To your point, and these guys are under this, we need to keep them separate. And so we were running into problems with that. The funny part is over time. Now, people know us as both companies and even internally. The difference no longer matters as much, but originally, yeah. You would think like, wow, you know, you just ran somebody over because it was a big problem because each side was trying to hold onto their brand labeling in their brand position and they were concerned that there would be deterioration or some customers would change their mind. Because now you’re representing a different brand. You just want the invoicing standpoint alone. So like even on my signature line and I have both short tape and short tag and sometimes people like which one of my dealing with and it’s like it doesn’t really matter. You didn’t look both and stuff. But that’s an excellent point. That’s like the thing that you think might stand out by marketing you.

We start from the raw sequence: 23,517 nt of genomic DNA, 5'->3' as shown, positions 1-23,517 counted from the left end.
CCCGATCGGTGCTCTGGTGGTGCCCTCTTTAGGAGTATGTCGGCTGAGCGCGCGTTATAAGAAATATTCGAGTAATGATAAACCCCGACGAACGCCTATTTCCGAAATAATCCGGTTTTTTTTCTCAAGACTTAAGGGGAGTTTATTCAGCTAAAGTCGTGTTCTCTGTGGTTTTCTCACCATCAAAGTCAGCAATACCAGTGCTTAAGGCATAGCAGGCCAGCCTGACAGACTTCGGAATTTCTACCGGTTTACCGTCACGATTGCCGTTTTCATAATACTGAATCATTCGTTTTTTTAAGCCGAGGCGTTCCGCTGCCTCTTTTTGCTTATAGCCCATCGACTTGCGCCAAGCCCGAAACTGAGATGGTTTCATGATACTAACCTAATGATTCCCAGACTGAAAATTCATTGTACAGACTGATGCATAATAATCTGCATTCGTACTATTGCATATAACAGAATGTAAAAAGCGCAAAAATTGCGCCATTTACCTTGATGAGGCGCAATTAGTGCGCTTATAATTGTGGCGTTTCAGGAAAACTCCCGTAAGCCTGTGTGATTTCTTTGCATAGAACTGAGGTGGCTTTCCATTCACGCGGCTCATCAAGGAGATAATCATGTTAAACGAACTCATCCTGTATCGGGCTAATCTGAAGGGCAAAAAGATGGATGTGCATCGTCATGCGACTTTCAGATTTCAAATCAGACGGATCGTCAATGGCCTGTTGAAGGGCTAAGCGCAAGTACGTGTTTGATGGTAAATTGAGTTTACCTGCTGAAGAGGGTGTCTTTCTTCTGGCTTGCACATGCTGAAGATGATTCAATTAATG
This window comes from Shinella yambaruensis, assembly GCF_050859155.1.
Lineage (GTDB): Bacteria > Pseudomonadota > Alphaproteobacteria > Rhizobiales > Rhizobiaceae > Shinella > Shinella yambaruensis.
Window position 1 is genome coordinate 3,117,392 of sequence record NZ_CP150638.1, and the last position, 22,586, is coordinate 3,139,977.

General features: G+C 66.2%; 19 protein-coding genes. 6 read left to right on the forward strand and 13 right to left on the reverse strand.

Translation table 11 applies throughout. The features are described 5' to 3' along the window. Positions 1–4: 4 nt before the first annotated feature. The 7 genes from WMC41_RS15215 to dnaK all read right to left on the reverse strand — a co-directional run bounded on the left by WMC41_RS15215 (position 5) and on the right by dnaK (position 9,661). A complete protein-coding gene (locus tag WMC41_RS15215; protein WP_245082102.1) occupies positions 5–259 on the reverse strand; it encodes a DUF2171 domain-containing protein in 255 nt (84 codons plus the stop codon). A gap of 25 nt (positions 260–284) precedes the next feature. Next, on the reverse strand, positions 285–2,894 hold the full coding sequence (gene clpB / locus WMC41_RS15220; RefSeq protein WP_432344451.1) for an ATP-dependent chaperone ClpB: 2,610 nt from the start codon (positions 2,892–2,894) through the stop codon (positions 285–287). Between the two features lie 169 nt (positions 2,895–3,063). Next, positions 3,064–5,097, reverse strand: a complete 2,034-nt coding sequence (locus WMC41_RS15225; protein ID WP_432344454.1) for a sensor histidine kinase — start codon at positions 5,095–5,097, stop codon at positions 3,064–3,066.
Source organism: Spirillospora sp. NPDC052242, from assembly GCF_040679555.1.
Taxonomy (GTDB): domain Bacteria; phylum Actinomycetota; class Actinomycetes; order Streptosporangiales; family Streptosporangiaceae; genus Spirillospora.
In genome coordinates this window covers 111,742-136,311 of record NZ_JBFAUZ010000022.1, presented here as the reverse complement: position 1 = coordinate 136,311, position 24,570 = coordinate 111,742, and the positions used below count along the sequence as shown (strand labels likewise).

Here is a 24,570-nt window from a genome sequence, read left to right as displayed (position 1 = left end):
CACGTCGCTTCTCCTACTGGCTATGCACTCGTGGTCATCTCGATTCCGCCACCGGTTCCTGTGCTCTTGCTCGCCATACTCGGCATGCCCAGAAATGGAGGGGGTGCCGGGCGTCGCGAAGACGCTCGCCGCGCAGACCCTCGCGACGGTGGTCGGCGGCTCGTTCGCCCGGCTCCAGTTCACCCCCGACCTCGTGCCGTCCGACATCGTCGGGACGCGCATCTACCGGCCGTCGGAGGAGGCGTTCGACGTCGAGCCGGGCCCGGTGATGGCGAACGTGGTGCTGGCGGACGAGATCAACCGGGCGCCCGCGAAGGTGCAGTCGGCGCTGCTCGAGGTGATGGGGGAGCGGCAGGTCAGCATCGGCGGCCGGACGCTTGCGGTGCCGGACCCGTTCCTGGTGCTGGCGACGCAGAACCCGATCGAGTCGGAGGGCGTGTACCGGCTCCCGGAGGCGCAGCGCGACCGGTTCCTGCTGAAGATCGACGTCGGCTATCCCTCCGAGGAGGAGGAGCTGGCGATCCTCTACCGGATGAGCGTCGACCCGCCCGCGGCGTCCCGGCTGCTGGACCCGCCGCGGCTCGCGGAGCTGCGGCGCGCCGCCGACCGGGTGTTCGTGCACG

[30:31] Marinko Marijolovic: